Introduction

Daniel Cook (Editor), Nicholas Seager (Editor)

Research output: Chapter in Book/Report/Conference proceedingForeword/postscript

Abstract

An adaptation is not vampiric: it does not draw the life-blood from its source and leave it dying or dead, nor is it paler than the adapted work. It may, on the contrary, keep that prior work alive, giving it an afterlife it would never have had otherwise. Linda Hutcheon The choice of this metaphor [afterlife] creates a relation between the source-text and its avatars that is quite different from those considered in the study of influences, sources, or intertextual echoes, which give priority and power to the source-text; speaking in terms of afterlives shifts the balance further down the line towards new figures, new openings, new chances. Terence Cave Hutcheon's insistent nots and nors attest to a lingering defensiveness in what has become a seminal study in its field, A Theory of Adaptation (2006, revised 2013). After all, adaptation theorists continue to grapple with critical questions that seem old-fashioned in an age of fervent fan fiction, multimedia crossovers, mash-ups, remakes, and swedings: Is it faithful to the source? Is it as good as the original? Although it is a wide-ranging and increasingly diverse field, adaptation studies still privileges investigations into the transfer of novels (typically in the realist tradition) to films (typically in the narrative tradition), a sign of the continued influence of studies such as Brian McFarlane's Novel to Film (1996) and Deborah Cartmell and Imelda Whelehan's anthology Adaptation: From Text to Screen, Screen to Text (1999). But the second edition of Hutcheon's study, which includes a timely epilogue on new media by Siobhan O'Flynn, makes a powerful case for the importance of pursuing creative adaptation across a range of platforms alongside film and theatre, such as video games, pop music, and theme parks. Bakhtinian theorists like Robert Stam have compellingly argued for the dynamic flux of adaptation as an ongoing process within a larger matrix of allusion and invocation rather than a product, a move away from its treatment as one-directional, the simple ‘transport of form and/or content from a source to a result, such as from novel to film’. The expansiveness opened up by the intertextual turn in adaptation studies is highly appealing, but it circles back to an important, disquieting question posed by Hutcheon: ‘What is Not an adaptation?’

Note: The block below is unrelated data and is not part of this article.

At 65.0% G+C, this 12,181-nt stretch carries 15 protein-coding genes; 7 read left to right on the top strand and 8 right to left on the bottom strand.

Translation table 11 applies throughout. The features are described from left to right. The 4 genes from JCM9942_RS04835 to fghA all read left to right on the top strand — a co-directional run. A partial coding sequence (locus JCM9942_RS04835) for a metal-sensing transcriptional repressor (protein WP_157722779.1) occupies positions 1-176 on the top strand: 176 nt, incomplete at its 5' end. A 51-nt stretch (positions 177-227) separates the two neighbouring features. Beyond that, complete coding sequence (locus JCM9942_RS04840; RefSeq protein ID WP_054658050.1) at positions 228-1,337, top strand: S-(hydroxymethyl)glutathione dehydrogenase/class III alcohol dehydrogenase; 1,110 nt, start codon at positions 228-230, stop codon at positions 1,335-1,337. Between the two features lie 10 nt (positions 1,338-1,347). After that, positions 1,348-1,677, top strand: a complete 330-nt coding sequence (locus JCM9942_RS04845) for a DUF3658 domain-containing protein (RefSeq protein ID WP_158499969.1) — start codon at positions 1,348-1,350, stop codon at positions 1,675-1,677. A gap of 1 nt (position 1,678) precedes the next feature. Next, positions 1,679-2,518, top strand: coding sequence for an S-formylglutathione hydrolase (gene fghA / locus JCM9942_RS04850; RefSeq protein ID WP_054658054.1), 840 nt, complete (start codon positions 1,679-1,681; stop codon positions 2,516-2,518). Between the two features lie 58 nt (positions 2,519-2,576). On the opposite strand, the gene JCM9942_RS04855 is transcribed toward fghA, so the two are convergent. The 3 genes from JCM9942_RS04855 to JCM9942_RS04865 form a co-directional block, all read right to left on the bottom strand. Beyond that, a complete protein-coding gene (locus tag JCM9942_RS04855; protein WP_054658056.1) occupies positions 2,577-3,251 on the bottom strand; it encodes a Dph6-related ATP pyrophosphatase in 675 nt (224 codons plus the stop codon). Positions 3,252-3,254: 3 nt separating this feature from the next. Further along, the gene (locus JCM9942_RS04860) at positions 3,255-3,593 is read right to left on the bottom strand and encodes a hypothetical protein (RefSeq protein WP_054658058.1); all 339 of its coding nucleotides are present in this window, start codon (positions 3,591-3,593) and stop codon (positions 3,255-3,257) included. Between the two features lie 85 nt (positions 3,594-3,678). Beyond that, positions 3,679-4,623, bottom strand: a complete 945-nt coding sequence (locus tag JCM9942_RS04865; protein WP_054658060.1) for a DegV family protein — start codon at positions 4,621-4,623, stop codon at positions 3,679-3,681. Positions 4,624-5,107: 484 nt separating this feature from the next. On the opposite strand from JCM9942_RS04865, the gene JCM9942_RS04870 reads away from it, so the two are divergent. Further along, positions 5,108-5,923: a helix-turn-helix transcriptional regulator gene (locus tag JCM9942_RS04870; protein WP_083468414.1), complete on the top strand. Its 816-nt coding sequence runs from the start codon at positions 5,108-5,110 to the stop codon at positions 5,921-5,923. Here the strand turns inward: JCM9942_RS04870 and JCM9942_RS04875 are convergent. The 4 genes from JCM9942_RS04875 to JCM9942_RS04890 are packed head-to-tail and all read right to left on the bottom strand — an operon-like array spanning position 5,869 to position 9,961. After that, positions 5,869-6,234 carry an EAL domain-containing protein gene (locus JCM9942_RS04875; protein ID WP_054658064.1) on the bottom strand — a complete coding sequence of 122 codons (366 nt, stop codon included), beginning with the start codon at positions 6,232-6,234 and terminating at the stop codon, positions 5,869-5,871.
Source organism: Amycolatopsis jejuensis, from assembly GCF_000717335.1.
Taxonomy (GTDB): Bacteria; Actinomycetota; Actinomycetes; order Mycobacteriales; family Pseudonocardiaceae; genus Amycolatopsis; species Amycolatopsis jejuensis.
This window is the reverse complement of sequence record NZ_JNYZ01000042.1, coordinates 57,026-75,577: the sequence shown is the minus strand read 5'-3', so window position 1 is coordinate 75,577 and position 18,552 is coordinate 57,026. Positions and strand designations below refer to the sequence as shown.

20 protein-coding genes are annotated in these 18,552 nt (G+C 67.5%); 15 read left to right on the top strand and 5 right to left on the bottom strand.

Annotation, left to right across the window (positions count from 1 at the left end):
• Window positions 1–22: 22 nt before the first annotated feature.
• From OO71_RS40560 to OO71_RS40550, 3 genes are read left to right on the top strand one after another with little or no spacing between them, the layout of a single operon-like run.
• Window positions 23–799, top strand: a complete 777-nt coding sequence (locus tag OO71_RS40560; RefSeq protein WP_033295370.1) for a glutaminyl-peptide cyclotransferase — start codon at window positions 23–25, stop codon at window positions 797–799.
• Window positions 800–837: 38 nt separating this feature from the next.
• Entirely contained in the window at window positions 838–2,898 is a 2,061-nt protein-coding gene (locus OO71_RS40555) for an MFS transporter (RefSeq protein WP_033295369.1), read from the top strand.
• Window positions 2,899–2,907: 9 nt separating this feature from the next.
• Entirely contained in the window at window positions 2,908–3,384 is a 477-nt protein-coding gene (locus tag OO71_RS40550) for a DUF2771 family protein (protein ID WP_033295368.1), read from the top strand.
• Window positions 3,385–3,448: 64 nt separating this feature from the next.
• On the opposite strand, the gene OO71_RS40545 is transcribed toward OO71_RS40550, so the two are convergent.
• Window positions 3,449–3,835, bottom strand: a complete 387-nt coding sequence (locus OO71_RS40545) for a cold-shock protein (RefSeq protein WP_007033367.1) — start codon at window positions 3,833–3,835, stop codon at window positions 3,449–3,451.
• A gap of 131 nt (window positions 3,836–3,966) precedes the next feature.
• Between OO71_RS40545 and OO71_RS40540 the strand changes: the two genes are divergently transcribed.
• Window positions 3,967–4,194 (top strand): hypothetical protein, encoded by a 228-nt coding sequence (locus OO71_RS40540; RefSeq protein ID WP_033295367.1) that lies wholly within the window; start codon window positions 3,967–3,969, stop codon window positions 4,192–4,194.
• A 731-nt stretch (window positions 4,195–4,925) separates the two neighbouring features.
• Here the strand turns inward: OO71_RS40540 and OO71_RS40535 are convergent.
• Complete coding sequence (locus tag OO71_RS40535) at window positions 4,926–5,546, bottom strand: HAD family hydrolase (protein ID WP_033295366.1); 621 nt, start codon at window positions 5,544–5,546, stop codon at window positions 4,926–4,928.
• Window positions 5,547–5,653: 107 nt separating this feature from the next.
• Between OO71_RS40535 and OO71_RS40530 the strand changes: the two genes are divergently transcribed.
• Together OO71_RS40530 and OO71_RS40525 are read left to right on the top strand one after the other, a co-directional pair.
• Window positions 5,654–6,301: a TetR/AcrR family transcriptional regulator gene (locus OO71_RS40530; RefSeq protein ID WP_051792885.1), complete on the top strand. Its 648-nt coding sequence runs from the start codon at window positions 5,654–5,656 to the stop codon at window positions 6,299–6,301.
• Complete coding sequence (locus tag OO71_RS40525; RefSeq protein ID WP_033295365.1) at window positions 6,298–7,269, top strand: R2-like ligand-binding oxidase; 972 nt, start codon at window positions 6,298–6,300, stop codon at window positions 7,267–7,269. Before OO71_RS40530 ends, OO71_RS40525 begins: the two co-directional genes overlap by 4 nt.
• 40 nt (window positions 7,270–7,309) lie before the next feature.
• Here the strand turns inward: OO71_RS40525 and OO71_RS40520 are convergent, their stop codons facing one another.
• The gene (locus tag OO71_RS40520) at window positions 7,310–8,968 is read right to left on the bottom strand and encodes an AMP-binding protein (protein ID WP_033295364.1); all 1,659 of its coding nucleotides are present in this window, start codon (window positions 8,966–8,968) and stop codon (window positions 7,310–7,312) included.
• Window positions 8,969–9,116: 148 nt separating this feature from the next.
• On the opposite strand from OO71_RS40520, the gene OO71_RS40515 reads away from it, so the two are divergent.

Original languageEnglish
Title of host publicationThe Afterlives of Eighteenth-Century Fiction
PublisherCambridge University Press
Pages1-19
Number of pages19
ISBN (Electronic)9781107294424
ISBN (Print)9781107054684, 9781107668584
DOIs
Publication statusPublished - Oct 2015

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Cite this

Cook, D., & Seager, N. (Eds.) (2015). Introduction. In The Afterlives of Eighteenth-Century Fiction (pp. 1-19). Cambridge University Press. https://doi.org/10.1017/CBO9781107294424.001
Cook, Daniel (Editor) ; Seager, Nicholas (Editor). / Introduction. The Afterlives of Eighteenth-Century Fiction. Cambridge University Press, 2015. pp. 1-19
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Cook, D & Seager, N (eds) 2015, Introduction. in The Afterlives of Eighteenth-Century Fiction. Cambridge University Press, pp. 1-19. https://doi.org/10.1017/CBO9781107294424.001

Introduction. / Cook, Daniel (Editor); Seager, Nicholas (Editor).

The Afterlives of Eighteenth-Century Fiction. Cambridge University Press, 2015. p. 1-19.

Research output: Chapter in Book/Report/Conference proceedingForeword/postscript

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Cook D, (ed.), Seager N, (ed.). Introduction. In The Afterlives of Eighteenth-Century Fiction. Cambridge University Press. 2015. p. 1-19 https://doi.org/10.1017/CBO9781107294424.001